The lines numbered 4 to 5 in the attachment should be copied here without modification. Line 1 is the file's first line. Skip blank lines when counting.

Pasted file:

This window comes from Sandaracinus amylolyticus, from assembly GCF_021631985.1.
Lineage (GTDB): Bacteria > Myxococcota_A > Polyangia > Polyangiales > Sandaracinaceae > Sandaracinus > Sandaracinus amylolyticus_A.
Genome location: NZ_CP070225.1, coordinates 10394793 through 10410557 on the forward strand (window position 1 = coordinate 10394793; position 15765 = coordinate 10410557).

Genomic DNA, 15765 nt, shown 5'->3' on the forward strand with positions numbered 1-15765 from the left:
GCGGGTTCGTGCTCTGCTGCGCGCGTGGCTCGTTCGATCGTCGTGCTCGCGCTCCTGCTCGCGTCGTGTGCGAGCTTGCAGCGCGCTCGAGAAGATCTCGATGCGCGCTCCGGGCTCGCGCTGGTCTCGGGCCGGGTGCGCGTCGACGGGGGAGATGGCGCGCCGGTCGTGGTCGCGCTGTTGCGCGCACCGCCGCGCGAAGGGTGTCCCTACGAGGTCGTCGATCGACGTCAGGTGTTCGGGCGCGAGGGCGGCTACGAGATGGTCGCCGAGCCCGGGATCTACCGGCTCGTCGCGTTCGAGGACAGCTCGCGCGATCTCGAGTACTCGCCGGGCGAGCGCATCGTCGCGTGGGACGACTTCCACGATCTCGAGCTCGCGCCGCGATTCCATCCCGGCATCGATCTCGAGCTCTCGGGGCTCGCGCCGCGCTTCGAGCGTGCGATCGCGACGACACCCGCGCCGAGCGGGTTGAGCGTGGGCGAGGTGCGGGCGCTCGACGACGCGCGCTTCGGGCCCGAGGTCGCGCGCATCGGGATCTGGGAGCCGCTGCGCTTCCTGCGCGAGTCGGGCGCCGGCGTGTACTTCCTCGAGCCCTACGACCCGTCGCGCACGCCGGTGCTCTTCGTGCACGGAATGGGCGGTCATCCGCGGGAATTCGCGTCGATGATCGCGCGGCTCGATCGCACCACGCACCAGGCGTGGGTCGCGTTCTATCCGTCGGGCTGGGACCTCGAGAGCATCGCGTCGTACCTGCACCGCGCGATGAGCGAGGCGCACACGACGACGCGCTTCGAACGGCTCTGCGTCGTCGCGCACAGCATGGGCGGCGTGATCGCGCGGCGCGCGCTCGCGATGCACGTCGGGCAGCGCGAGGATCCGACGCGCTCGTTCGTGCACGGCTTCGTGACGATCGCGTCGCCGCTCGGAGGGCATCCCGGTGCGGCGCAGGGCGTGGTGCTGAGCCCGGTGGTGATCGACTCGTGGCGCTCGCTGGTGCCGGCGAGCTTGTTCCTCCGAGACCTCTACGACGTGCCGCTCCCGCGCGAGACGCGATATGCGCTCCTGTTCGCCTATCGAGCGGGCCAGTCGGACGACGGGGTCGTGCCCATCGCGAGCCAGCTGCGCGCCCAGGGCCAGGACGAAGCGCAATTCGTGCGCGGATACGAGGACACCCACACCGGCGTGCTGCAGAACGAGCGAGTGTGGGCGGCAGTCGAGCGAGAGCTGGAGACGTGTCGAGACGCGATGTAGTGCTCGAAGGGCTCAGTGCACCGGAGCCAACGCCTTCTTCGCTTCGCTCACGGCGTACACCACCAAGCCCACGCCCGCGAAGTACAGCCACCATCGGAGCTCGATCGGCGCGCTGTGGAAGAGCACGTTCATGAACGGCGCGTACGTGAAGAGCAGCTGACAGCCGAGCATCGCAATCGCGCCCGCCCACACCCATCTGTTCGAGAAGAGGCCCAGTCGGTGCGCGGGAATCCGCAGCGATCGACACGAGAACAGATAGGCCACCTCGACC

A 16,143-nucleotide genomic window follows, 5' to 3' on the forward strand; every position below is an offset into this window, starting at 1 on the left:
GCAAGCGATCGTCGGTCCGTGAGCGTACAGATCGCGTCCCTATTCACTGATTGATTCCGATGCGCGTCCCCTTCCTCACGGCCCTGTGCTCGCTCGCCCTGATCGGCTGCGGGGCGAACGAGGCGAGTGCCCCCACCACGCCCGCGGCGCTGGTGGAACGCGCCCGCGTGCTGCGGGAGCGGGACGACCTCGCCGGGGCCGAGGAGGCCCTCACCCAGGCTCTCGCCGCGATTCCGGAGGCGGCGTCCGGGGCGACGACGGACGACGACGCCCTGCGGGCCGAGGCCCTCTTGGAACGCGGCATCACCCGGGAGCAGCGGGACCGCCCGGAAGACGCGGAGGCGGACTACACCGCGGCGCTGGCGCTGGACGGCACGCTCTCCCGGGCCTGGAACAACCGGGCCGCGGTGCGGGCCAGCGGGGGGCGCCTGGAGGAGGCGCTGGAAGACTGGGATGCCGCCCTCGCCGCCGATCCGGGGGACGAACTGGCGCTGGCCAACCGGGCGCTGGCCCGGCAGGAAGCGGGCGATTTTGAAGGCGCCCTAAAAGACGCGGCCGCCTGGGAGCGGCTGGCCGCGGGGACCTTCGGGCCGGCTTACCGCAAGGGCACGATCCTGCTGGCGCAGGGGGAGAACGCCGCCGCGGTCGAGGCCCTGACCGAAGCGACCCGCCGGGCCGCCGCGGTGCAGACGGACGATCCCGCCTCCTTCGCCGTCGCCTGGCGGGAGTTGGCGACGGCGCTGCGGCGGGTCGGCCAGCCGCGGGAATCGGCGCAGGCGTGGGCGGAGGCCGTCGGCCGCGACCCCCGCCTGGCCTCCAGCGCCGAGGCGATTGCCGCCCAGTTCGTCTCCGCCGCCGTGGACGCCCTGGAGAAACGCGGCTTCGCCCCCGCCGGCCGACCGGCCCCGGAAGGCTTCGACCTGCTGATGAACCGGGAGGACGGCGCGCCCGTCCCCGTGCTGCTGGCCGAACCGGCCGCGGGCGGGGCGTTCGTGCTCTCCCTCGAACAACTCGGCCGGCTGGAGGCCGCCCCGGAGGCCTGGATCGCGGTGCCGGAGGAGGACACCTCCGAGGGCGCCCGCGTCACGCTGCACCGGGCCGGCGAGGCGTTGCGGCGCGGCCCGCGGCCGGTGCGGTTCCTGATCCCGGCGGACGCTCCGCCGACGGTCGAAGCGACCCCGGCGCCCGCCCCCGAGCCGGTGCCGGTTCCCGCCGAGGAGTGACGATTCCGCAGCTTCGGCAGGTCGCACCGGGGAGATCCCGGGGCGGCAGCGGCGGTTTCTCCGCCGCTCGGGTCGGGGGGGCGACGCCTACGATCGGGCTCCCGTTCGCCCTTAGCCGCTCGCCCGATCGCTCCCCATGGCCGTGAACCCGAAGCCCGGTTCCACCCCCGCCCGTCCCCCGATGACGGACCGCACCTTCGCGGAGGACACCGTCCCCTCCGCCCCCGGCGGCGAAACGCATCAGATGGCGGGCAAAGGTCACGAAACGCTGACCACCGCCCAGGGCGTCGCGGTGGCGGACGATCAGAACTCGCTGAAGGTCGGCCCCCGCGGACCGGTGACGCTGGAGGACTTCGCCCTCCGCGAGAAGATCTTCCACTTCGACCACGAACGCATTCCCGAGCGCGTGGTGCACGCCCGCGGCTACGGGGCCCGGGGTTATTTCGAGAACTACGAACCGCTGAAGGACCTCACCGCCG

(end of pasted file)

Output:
Genomic DNA, 15765 nt, shown 5'->3' on the forward strand with positions numbered 1-15765 from the left:
GCGGGTTCGTGCTCTGCTGCGCGCGTGGCTCGTTCGATCGTCGTGCTCGCGCTCCTGCTCGCGTCGTGTGCGAGCTTGCAGCGCGCTCGAGAAGATCTCGATGCGCGCTCCGGGCTCGCGCTGGTCTCGGGCCGGGTGCGCGTCGACGGGGGAGATGGCGCGCCGGTCGTGGTCGCGCTGTTGCGCGCACCGCCGCGCGAAGGGTGTCCCTACGAGGTCGTCGATCGACGTCAGGTGTTCGGGCGCGAGGGCGGCTACGAGATGGTCGCCGAGCCCGGGATCTACCGGCTCGTCGCGTTCGAGGACAGCTCGCGCGATCTCGAGTACTCGCCGGGCGAGCGCATCGTCGCGTGGGACGACTTCCACGATCTCGAGCTCGCGCCGCGATTCCATCCCGGCATCGATCTCGAGCTCTCGGGGCTCGCGCCGCGCTTCGAGCGTGCGATCGCGACGACACCCGCGCCGAGCGGGTTGAGCGTGGGCGAGGTGCGGGCGCTCGACGACGCGCGCTTCGGGCCCGAGGTCGCGCGCATCGGGATCTGGGAGCCGCTGCGCTTCCTGCGCGAGTCGGGCGCCGGCGTGTACTTCCTCGAGCCCTACGACCCGTCGCGCACGCCGGTGCTCTTCGTGCACGGAATGGGCGGTCATCCGCGGGAATTCGCGTCGATGATCGCGCGGCTCGATCGCACCACGCACCAGGCGTGGGTCGCGTTCTATCCGTCGGGCTGGGACCTCGAGAGCATCGCGTCGTACCTGCACCGCGCGATGAGCGAGGCGCACACGACGACGCGCTTCGAACGGCTCTGCGTCGTCGCGCACAGCATGGGCGGCGTGATCGCGCGGCGCGCGCTCGCGATGCACGTCGGGCAGCGCGAGGATCCGACGCGCTCGTTCGTGCACGGCTTCGTGACGATCGCGTCGCCGCTCGGAGGGCATCCCGGTGCGGCGCAGGGCGTGGTGCTGAGCCCGGTGGTGATCGACTCGTGGCGCTCGCTGGTGCCGGCGAGCTTGTTCCTCCGAGACCTCTACGACGTGCCGCTCCCGCGCGAGACGCGATATGCGCTCCTGTTCGCCTATCGAGCGGGCCAGTCGGACGACGGGGTCGTGCCCATCGCGAGCCAGCTGCGCGCCCAGGGCCAGGACGAAGCGCAATTCGTGCGCGGATACGAGGACACCCACACCGGCGTGCTGCAGAACGAGCGAGTGTGGGCGGCAGTCGAGCGAGAGCTGGAGACGTGTCGAGACGCGATGTAGTGCTCGAAGGGCTCAGTGCACCGGAGCCAACGCCTTCTTCGCTTCGCTCACGGCGTACACCACCAAGCCCACGCCCGCGAAGTACAGCCACCATCGGAGCTCGATCGGCGCGCTGTGGAAGAGCACGTTCATGAACGGCGCGTACGTGAAGAGCAGCTGACAGCCGAGCATCGCAATCGCGCCCGCCCACACCCATCTGTTCGAGAAGAGGCCCAGTCGGTGCGCGGGAATCCGCAGCGATCGACACGAGAACAGATAGGCCACCTCGACC